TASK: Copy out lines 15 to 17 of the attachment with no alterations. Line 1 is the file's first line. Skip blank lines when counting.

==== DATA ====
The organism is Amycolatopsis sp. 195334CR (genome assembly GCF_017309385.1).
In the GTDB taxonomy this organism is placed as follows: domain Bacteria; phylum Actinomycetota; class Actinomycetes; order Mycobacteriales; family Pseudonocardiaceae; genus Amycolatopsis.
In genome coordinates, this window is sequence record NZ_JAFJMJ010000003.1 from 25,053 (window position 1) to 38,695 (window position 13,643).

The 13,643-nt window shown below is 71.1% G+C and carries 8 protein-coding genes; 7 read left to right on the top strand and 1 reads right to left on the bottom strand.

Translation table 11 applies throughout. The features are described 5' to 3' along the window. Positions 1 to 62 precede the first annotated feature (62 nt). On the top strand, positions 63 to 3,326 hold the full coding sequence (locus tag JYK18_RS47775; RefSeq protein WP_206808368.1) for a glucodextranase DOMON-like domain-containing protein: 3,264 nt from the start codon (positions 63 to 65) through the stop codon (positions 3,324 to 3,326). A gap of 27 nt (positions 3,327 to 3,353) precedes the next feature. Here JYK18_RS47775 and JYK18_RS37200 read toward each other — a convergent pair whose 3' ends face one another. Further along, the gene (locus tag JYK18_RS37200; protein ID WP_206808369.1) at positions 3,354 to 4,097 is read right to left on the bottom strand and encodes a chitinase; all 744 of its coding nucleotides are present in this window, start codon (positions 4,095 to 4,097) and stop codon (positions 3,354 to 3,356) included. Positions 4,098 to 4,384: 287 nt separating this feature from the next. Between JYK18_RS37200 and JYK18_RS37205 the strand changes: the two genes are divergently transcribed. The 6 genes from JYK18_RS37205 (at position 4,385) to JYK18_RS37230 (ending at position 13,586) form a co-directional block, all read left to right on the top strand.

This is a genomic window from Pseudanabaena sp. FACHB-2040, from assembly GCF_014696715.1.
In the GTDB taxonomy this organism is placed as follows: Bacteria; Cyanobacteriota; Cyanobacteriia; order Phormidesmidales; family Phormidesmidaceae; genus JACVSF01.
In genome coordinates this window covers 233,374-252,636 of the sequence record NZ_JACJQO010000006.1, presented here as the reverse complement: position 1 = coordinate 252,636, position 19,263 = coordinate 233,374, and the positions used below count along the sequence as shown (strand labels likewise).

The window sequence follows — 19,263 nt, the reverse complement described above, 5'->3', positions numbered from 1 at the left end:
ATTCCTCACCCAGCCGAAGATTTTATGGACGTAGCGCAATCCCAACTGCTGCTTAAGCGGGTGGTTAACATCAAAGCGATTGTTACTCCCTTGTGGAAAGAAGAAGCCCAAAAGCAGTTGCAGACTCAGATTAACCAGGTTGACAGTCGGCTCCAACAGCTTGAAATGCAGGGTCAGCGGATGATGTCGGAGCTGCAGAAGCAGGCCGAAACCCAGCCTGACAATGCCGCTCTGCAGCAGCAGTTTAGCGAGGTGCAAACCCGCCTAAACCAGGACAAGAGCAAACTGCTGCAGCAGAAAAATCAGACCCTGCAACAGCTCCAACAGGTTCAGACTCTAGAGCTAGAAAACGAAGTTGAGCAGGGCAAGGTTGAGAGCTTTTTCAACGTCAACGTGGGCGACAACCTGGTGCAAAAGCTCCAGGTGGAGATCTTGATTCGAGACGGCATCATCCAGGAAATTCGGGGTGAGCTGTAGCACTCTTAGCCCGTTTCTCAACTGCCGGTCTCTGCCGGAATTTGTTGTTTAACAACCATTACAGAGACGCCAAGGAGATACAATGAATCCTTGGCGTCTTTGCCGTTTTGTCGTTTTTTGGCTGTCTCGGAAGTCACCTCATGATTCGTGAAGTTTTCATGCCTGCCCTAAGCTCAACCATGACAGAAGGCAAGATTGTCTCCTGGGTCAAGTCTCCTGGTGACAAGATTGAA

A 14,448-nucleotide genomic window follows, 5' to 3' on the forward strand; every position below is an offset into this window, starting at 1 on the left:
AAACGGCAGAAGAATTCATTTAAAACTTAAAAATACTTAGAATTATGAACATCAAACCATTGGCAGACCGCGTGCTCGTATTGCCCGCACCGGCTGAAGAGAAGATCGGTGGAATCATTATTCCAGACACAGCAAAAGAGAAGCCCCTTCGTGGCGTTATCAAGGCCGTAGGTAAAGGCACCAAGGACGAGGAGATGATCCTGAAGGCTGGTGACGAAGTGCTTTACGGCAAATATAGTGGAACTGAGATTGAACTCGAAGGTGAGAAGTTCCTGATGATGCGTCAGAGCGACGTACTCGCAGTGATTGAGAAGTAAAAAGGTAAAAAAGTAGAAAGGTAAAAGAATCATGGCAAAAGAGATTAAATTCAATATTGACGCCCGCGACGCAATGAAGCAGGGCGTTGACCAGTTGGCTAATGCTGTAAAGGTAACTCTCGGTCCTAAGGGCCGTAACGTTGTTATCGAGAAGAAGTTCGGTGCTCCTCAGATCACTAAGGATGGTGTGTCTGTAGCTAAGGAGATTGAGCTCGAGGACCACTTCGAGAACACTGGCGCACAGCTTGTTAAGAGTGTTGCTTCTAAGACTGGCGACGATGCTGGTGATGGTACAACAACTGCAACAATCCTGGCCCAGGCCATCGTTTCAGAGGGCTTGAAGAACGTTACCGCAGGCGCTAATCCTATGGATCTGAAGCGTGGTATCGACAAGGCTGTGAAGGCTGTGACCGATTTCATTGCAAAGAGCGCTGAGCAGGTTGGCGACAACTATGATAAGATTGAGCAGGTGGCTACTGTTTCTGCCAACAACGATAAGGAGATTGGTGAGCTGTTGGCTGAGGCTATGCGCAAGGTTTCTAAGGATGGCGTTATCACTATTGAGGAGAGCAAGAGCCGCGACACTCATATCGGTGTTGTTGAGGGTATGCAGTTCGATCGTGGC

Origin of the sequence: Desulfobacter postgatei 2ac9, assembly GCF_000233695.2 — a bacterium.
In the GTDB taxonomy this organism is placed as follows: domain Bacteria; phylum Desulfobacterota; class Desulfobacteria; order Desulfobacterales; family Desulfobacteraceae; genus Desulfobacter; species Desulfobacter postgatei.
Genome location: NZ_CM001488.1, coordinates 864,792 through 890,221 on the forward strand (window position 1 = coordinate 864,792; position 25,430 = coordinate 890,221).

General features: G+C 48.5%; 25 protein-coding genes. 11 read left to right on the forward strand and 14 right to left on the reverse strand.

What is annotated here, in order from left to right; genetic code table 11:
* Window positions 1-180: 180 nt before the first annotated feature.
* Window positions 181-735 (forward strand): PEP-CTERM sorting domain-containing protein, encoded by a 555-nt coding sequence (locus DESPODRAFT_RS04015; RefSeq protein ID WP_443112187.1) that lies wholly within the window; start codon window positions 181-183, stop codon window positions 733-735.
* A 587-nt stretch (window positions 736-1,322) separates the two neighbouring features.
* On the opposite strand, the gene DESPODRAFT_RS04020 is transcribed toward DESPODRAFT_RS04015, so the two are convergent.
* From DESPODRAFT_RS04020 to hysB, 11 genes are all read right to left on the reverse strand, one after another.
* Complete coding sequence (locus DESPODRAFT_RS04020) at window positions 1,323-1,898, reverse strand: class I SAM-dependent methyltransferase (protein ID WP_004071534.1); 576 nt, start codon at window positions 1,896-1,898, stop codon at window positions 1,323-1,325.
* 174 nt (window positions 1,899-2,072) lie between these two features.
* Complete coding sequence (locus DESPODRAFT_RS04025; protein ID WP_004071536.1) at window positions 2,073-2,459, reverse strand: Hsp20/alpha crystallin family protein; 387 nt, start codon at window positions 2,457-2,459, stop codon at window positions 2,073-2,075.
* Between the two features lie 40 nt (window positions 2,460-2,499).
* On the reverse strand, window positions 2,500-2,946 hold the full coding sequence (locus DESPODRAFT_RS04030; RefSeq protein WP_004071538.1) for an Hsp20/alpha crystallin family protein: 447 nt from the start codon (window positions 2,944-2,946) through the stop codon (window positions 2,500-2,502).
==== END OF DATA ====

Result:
Genome location: NZ_CM001488.1, coordinates 864,792 through 890,221 on the forward strand (window position 1 = coordinate 864,792; position 25,430 = coordinate 890,221).

General features: G+C 48.5%; 25 protein-coding genes. 11 read left to right on the forward strand and 14 right to left on the reverse strand.

What is annotated here, in order from left to right; genetic code table 11: